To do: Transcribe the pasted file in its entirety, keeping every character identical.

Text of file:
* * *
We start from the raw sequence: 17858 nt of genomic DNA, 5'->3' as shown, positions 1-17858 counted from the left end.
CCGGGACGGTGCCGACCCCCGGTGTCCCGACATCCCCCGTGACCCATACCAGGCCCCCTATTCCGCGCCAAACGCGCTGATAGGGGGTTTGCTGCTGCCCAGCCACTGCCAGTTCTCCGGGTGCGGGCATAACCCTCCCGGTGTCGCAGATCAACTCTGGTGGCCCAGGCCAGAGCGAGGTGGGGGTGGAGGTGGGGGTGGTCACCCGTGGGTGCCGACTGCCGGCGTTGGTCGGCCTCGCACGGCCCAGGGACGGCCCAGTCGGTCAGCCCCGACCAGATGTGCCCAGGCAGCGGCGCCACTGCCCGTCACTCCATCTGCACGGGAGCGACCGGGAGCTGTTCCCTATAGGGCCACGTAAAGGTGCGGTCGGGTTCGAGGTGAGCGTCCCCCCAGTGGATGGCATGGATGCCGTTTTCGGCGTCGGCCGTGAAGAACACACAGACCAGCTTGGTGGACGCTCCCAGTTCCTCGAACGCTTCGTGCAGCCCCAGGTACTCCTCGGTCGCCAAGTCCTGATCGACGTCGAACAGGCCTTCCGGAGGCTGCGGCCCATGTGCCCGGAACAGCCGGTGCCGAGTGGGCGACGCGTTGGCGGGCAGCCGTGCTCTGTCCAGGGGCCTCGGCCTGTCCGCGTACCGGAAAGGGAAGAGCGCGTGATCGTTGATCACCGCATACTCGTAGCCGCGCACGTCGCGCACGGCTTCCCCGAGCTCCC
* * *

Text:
We start from the raw sequence: 17858 nt of genomic DNA, 5'->3' as shown, positions 1-17858 counted from the left end.
CCGGGACGGTGCCGACCCCCGGTGTCCCGACATCCCCCGTGACCCATACCAGGCCCCCTATTCCGCGCCAAACGCGCTGATAGGGGGTTTGCTGCTGCCCAGCCACTGCCAGTTCTCCGGGTGCGGGCATAACCCTCCCGGTGTCGCAGATCAACTCTGGTGGCCCAGGCCAGAGCGAGGTGGGGGTGGAGGTGGGGGTGGTCACCCGTGGGTGCCGACTGCCGGCGTTGGTCGGCCTCGCACGGCCCAGGGACGGCCCAGTCGGTCAGCCCCGACCAGATGTGCCCAGGCAGCGGCGCCACTGCCCGTCACTCCATCTGCACGGGAGCGACCGGGAGCTGTTCCCTATAGGGCCACGTAAAGGTGCGGTCGGGTTCGAGGTGAGCGTCCCCCCAGTGGATGGCATGGATGCCGTTTTCGGCGTCGGCCGTGAAGAACACACAGACCAGCTTGGTGGACGCTCCCAGTTCCTCGAACGCTTCGTGCAGCCCCAGGTACTCCTCGGTCGCCAAGTCCTGATCGACGTCGAACAGGCCTTCCGGAGGCTGCGGCCCATGTGCCCGGAACAGCCGGTGCCGAGTGGGCGACGCGTTGGCGGGCAGCCGTGCTCTGTCCAGGGGCCTCGGCCTGTCCGCGTACCGGAAAGGGAAGAGCGCGTGATCGTTGATCACCGCATACTCGTAGCCGCGCACGTCGCGCACGGCTTCCCCGAGCTCCC